Twelve Years in “Care”

John R Bicknell

Author of Twelve Years in “Care” – A British Child Migrant’s Story



“Twelve Years In Care is a fascinating read! From the humblest of beginnings, John reveals to us what it meant to be a child living through the war years, often hungry and uncared for,  becoming a Barnardos Boy, and finally leaving Britain for the far away land called Australia,  which no one ever explained was actually on the other side of the world. Despite a cool welcome on these distant shores, John created a new life for himself and worked hard to find his identity.  For anyone interested in the child migrant issues, this book is a most interesting read and certainly gives a new insight into the lives of children in care, yet this book is not a’’ woe –is –me” story, it’s inspirational and uplifting  and a thoroughly good read.”

– Alison Lewis, author Seasons of Life & Missing



From the 1860’s to the late 1960’s over 150,000 boys and girls “volunteered” to migrate from the United Kingdom to many colonies of the then British Empire, including Australia. The abolition of the slave trade in 1803 and the eventual emancipation of individual slaves in the 1830’s had left the colonies with a shortage of labour to be partially filled by these children.

This diaspora of children rivalled the number of convicts sent to Australia. We were the unwanted generations; many of us were bastards/illegitimate by birth  and/or from the lowest echelons of society. It was all quite “normal” and accepted practice; we were surplus to requirements. Once we were put into institutions we became “fillii nullius” the children of no one, to be done with as the authorities saw fit. Each of us has a story to tell; this is my story.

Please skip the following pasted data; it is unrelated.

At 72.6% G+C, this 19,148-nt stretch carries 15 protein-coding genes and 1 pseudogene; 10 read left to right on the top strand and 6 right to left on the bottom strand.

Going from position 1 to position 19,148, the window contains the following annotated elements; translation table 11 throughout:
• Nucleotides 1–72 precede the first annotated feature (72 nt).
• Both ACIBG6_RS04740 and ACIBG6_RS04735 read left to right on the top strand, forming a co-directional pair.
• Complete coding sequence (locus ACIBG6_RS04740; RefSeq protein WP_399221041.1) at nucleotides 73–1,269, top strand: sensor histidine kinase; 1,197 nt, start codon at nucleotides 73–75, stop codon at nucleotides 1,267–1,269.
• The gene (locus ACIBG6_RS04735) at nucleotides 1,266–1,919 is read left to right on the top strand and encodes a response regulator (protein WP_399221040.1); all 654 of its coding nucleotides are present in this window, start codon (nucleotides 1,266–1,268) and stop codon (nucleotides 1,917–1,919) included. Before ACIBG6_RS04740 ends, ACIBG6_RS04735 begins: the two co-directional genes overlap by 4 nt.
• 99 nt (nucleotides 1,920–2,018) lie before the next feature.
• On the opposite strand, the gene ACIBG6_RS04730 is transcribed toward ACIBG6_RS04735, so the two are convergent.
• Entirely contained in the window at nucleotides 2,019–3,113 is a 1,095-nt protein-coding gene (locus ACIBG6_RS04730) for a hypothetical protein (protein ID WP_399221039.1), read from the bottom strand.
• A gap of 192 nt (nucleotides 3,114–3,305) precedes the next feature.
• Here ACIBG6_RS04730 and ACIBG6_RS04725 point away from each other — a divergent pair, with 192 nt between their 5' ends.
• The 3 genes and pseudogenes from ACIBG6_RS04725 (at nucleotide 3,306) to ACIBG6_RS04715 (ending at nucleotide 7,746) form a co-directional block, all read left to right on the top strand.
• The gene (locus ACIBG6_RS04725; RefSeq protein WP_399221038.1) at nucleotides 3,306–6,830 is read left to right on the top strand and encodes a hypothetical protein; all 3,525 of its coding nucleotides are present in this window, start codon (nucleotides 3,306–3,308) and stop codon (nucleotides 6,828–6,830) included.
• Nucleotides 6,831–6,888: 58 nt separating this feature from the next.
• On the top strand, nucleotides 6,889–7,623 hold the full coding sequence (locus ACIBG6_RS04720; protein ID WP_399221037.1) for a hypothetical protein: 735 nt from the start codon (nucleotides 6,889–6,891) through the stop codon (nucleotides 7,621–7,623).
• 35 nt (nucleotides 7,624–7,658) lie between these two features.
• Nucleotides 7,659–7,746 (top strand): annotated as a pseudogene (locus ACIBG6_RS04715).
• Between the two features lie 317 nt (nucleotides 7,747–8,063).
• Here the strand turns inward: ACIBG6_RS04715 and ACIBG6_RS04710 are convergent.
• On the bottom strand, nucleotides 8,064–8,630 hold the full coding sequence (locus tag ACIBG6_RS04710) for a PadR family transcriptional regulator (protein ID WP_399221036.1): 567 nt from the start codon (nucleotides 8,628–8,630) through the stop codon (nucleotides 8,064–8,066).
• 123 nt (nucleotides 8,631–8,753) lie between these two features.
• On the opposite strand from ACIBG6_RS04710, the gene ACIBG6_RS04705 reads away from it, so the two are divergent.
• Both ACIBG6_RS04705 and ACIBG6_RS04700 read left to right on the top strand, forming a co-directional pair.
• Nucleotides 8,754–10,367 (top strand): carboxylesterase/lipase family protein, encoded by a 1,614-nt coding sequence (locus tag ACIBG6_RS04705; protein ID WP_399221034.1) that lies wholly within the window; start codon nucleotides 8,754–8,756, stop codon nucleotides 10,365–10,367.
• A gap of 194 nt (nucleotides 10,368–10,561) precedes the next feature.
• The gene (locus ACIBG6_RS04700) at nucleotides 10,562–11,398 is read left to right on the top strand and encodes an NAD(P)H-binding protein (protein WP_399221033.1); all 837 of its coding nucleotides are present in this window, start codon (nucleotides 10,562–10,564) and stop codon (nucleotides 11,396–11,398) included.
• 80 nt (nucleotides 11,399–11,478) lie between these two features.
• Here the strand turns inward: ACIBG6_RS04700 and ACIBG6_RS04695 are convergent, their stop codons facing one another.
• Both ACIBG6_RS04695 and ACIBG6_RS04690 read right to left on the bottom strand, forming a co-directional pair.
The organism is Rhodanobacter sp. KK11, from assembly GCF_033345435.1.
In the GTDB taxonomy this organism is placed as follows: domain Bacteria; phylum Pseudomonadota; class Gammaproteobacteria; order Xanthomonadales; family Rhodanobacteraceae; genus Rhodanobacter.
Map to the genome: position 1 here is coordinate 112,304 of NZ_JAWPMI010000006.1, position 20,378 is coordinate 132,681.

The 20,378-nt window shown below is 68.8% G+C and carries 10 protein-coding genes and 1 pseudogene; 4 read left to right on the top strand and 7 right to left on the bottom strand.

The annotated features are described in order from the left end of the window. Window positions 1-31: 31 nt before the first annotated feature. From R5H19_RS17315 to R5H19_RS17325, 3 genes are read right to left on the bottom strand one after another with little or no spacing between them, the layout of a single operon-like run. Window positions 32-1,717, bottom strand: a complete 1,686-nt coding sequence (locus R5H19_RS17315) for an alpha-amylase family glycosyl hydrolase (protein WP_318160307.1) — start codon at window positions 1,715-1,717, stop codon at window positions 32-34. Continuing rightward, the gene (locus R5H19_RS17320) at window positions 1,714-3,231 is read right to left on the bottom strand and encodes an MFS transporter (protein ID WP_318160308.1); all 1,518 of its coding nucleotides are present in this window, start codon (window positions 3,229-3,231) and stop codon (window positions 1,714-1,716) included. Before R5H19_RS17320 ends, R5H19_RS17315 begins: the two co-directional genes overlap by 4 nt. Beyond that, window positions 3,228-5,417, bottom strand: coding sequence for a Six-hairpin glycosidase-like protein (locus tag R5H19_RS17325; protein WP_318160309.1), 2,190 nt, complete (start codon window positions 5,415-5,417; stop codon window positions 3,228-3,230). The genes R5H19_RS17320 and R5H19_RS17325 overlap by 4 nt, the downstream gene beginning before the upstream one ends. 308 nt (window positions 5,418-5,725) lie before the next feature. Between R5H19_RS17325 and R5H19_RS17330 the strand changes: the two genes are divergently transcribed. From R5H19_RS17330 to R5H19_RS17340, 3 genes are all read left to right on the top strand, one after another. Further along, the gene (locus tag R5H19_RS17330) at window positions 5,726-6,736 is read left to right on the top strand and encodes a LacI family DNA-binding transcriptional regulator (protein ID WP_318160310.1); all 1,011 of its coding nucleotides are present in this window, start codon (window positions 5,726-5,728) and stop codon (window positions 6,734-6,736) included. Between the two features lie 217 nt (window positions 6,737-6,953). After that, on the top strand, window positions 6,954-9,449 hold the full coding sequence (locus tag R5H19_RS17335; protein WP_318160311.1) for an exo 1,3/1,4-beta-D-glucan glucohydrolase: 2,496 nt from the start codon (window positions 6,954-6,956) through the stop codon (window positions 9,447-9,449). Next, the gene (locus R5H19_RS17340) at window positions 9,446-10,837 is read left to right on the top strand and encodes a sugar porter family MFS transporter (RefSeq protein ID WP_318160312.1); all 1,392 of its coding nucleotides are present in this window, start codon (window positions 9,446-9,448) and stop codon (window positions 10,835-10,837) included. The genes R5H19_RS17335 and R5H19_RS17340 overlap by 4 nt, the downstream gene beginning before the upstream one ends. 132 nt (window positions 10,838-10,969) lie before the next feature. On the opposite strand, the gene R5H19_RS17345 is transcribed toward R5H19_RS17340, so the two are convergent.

A child’s why?

Is a child’s cry;

For truth.

Truth, brings forth knowledge

Knowledge, is a precursor to wisdom.

Wisdom seeks truth.

Let us all seek truth.

In order to be wise.


Where to purchase Twelve Years in “Care”

-Direct from the Author, email, phone 02 4684 3093. $30.00 plus $8.00 postage and handling.

-Wollondilly Heritage Centre, 43 Edward St The Oaks 2570, Phone 02 4657 1796

-Tahmoor Garden Centre and Cafe (Le Jardin) 3070 Rememberance Drive Bargo 2574, Phone 02 4684 2000

-Mowbray Park Farm (Blair Briggs Managing Director), 745 Barkers Lodge Road Mowbray Park 2571, Phone 02 4680 9224


What people are saying about Twelve Years in “Care” – A British Child Migrant’s Story

“John Bicknell thinks he has written his life story – and so he has, boldly, in his own voice and in a most readable narrative. But in doing so he has paid hidden tribute to the power of small acts of generosity, their power to heal.”
– Kenneth Harkness B.Ec.,LLB

‘John R. Bicknell’s “Twelve Years in Care”, on the surface, reads like a boy’s adventure story. John writes with a sense of wonderment and humour, at times causing the reader to forget that this is definitely not “Adventure Time for Boys.” Dysfunctional family relationships, institutionalisation, family breakdowns – these would cause many an individual to become a burden on society, yet this Barnardo’s Boy has clearly demonstrated that society has benefited from ‘volunteering’ this British Child Migrant. Advocates (assuming there are any) of the system that produced this British Child Migrant would argue that the system was justified in its actions, as it produced an upstanding citizen – John R. Bicknell, however, in spite of that system, as his autobiography demonstrates, flourished. It is a wonderful, ultimately uplifting, read.”